When I started at Hotmail in 1996, we were thirteen people, and frankly, we didn’t know what we were doing… The company had recently launched the first Software as a Service (SaaS) application to the world, and we were struggling to keep it up and running.
Everything about it was just so different than the traditional software we were used to:
- We had one version of the software that was being used 24/7, as opposed to 5-10 versions.
- We rolled out new versions every few weeks, versus months or years.
- The end users were part of the quality assurance process and we were in a constant state of rolling new bug fixes, as opposed to a huge QA staff and a long process.
- The software engineers had to learn to collaborate across functions with the data center techs, who rolled out the code, and the customer service group that was getting the customer QA data — compared to before, when those organizations were siloed.
- We could see exactly how the end users used the software — real time — which dramatically increased the innovation cycle. This was very different from past approaches, where you had to do focus groups to figure out how an end user was using the software.
These were major shifts, and we weren’t sure how to organize for success … but somehow, we muddled through it.
As it turns out, though, we weren’t the only ones — just about everyone involved in the early internet era who had come from traditional, waterfall-centric programming environments started inventing new ways of doing things that were more in keeping with the always-on, fast-release iterative cycle that especially suited the world of the nascent SaaS and web-based software environments.
In 2001, a group of developers met to debate and discuss a new set of “lightweight” methods for software development, and the Agile Manifesto was born. While the manifesto wasn’t necessarily a direct outcome of the new web/SaaS/cloud organizational meanderings, it struck a nerve by stressing the need for cross-functional collaboration, communications, and short release cycles. Essentially, it helped to codify the hodgepodge of learnings we independently discovered about what worked at Hotmail, Yahoo, and other first-generation internet companies. These learnings ultimately became the underpinnings for what we now call “DevOps” [adapted from Wikipedia]:
DevOps (a portmanteau of “development” and “operations”) is a software development method that stresses communication, collaboration, and integration between software developers and information technology (IT) professionals. A response to the interdependence of software development and IT operations, DevOps aims to help organizations rapidly produce software products and services — and to improve operations performance.
But DevOps is more than just a methodology. It’s a must-have skill set for the modern programmer — and is increasingly becoming its own department as well (the subject of much debate). The rise of the hyperscale cloud datacenter has made this job much harder as developers have had to hack together tools and complex scripts for pushing code to thousands of pancake servers.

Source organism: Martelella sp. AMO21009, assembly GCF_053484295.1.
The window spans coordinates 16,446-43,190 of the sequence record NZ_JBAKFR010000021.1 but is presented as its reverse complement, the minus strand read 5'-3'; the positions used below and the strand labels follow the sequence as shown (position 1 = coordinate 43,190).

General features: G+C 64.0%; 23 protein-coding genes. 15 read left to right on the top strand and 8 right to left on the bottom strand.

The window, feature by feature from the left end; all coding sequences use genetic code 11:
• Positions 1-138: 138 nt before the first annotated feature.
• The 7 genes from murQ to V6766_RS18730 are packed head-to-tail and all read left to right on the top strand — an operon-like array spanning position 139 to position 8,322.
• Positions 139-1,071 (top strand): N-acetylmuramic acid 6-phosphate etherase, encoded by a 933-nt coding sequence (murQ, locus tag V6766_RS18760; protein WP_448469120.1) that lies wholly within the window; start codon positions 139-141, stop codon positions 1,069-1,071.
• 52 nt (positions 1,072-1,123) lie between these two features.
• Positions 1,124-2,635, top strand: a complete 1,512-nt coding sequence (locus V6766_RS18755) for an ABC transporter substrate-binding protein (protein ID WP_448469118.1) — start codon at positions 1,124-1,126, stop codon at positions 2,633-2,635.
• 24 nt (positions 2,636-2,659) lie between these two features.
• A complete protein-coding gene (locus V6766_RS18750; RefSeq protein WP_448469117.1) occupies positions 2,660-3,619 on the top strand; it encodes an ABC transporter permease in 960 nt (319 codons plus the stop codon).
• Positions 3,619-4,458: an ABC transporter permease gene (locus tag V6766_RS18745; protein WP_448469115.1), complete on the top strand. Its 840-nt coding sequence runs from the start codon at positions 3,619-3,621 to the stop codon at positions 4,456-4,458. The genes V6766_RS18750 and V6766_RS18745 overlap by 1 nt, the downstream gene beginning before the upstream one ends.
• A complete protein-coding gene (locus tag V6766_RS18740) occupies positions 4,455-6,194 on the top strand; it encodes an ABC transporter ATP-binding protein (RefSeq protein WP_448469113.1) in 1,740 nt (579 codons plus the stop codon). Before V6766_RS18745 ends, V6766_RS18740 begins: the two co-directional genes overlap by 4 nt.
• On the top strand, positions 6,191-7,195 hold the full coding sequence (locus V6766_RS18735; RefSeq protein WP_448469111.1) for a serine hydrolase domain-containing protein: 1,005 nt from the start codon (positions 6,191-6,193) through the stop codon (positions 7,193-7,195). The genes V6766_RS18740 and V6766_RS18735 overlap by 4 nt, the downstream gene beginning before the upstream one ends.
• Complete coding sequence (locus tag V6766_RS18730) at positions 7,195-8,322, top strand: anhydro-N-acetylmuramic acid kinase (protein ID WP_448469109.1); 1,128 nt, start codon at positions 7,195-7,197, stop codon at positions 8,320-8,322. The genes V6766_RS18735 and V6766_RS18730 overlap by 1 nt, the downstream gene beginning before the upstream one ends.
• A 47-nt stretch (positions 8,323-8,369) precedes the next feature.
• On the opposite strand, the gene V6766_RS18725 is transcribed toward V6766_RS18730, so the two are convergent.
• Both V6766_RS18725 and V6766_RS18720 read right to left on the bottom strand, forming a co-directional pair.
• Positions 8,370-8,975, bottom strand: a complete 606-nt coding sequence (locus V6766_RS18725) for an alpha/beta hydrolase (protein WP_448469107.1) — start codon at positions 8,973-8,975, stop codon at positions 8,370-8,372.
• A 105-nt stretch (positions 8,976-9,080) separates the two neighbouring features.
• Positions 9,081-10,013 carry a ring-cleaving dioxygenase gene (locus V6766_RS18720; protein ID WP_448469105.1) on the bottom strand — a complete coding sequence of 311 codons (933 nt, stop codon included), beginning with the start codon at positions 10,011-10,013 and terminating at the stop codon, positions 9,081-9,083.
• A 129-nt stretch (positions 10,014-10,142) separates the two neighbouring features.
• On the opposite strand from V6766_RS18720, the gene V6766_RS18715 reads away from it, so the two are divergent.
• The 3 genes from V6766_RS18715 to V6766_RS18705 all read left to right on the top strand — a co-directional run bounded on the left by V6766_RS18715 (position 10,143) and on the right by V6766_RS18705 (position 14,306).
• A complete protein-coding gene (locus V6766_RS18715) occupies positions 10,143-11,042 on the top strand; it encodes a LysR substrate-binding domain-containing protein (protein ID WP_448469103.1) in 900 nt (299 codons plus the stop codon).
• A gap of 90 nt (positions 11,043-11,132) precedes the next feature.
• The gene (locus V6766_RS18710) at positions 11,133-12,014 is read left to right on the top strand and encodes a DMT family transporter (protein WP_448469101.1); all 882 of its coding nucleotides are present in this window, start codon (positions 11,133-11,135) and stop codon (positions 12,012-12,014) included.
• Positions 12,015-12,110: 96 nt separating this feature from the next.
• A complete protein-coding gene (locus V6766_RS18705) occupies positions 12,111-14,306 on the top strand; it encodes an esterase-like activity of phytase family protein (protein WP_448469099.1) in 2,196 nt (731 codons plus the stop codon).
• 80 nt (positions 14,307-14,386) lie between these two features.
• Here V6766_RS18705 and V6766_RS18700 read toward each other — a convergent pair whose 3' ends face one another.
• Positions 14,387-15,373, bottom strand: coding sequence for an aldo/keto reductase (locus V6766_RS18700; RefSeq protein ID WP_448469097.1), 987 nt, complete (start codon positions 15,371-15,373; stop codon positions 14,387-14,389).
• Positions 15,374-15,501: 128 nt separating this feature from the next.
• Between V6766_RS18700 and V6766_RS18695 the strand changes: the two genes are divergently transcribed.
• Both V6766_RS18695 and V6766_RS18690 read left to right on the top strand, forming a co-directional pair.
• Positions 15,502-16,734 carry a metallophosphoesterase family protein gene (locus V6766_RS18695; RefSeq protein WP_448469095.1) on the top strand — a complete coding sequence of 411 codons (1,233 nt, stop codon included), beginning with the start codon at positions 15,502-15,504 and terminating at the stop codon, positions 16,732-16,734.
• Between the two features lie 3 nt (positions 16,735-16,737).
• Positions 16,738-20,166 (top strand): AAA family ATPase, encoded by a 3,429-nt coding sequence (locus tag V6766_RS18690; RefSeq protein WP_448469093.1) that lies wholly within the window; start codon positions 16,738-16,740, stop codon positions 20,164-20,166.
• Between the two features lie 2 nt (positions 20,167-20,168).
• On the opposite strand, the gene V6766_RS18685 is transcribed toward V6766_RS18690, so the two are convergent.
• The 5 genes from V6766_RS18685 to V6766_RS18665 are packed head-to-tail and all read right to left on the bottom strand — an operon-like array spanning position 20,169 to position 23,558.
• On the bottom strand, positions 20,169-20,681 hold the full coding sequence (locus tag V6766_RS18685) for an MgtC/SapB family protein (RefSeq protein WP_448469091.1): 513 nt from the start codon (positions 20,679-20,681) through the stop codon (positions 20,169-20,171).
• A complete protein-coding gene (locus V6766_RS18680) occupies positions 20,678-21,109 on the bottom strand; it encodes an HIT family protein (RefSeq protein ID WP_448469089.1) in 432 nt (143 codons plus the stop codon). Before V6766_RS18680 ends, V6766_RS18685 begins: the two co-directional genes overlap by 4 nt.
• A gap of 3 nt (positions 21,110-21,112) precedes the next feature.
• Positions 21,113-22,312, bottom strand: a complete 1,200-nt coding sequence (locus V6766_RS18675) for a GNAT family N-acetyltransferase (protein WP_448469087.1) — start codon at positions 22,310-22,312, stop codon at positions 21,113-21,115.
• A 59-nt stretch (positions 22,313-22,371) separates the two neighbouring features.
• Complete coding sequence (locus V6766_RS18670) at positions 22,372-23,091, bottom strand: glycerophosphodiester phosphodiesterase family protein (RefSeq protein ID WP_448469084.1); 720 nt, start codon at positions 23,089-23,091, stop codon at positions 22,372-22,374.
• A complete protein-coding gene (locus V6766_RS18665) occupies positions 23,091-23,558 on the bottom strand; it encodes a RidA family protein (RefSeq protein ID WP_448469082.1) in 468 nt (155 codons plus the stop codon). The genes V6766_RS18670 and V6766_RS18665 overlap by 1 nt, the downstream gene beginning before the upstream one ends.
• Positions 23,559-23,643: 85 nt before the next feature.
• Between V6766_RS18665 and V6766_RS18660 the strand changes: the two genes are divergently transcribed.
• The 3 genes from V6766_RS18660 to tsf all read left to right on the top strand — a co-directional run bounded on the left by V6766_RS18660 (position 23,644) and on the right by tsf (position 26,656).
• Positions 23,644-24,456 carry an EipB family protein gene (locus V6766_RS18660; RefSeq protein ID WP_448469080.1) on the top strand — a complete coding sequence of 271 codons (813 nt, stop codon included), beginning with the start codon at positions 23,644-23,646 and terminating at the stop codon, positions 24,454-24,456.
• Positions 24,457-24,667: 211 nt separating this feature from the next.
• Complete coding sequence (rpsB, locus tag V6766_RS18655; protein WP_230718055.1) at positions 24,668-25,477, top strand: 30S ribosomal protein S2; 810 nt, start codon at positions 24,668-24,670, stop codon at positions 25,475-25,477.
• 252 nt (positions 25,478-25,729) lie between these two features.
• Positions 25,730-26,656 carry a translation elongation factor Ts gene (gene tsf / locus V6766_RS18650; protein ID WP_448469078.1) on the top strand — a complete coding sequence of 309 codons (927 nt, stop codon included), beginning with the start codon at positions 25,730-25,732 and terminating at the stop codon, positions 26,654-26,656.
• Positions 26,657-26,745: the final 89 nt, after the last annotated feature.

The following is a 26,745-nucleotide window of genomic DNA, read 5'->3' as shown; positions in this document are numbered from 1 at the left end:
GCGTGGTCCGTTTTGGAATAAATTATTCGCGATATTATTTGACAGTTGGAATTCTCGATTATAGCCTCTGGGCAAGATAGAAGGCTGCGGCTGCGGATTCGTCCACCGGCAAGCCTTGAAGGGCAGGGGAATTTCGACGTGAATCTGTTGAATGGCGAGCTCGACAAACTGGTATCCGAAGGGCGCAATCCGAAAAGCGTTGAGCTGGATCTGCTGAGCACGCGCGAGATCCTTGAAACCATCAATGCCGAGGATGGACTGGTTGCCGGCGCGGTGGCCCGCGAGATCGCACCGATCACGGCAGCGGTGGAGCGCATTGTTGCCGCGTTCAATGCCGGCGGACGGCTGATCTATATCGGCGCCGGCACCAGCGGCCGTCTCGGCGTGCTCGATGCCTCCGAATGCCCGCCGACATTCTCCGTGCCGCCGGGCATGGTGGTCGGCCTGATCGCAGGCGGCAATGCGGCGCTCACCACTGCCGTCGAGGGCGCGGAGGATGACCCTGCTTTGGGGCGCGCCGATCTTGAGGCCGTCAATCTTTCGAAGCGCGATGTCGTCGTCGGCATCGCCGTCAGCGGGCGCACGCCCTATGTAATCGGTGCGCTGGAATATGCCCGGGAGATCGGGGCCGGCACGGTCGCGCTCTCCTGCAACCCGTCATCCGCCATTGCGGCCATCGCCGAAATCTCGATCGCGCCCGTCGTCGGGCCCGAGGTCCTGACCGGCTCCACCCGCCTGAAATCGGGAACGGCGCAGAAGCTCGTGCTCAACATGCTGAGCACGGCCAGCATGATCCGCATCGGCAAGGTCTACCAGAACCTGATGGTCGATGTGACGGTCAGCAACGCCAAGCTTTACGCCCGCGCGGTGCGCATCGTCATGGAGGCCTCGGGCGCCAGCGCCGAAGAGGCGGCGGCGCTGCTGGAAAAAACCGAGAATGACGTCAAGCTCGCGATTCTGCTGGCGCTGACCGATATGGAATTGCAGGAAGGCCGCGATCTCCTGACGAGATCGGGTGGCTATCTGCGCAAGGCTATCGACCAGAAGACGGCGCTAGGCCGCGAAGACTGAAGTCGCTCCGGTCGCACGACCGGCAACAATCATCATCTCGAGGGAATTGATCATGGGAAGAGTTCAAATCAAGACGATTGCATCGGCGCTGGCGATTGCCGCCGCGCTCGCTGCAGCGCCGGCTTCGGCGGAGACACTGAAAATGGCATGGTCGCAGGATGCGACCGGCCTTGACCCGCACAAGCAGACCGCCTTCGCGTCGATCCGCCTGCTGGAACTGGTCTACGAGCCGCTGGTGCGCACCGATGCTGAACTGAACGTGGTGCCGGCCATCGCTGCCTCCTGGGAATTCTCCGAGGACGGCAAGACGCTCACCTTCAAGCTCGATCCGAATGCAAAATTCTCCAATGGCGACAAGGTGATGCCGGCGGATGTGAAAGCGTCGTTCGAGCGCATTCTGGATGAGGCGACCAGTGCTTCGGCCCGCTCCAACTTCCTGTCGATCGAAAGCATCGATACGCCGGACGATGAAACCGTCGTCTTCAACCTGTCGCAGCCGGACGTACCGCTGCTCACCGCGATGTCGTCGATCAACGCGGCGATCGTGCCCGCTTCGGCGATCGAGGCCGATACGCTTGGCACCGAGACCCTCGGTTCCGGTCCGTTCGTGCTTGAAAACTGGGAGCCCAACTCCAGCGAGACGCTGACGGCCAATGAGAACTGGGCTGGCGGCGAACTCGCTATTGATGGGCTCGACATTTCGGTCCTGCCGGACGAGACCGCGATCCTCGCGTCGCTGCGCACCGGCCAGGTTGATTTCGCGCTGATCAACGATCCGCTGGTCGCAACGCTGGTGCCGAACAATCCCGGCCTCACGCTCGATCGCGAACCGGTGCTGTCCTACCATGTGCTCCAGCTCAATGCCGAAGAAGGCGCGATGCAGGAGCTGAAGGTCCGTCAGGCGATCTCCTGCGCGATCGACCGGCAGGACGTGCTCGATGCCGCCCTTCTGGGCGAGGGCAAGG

The growth of the DevOps movement coupled with this complex cloud infrastructure has opened up an opportunity for a company to own the entire process and help developers and managers manage it.
It is with this backdrop that I am pleased to announce Andreessen Horowitz is leading a $2.8M Series A in Distelli, an infrastructure automation company that I like to think of as the “DevOps dashboard.” Here’s why we’re so excited about the company:
- It was founded by Rahul Singh, one of the early engineers on the Amazon Web Services team. Rahul is the epitome of one of our most important criteria — founder/market fit. He has essentially solved a set of problems he encountered during his nine years working on Amazon’s cloud.
- Rahul has a grand vision for Distelli to become the DevOps platform. Application, database, and middleware deployment are just the first tasks that Distelli automates, and they’ve got a rich roadmap to automate the other things DevOps does.
- Shortly after the first beta, the product was of such high quality that every proof of concept resulted in a paying customer. The customer references raved about how it was simple, scalable, and consistent across multiple cloud and on-premise installations.
- When it seems like every smart entrepreneur we meet seems to adopt the same new technology at once — indirectly demonstrating it as part of their pitch — we pay attention. A few of the companies in our portfolio that hold this important distinction include Good Data, Mixpanel, Okta, Optimizely, and Zenefits; and now, Distelli.
Rahul is one of those “10x founders” (as we like to call it) that just get shit done at an astounding rate. (These are the founders to whom you’re about to share feedback you’ve heard or suggest a new feature and they’re like, yeah, we already did it.) Every month I check in with Rahul, it feels like he’s progressed ten times more…
I’m so pumped to be joining the board to help Rahul grow into a powerhouse, and am pleased that Distelli is joining the a16z family. Onward!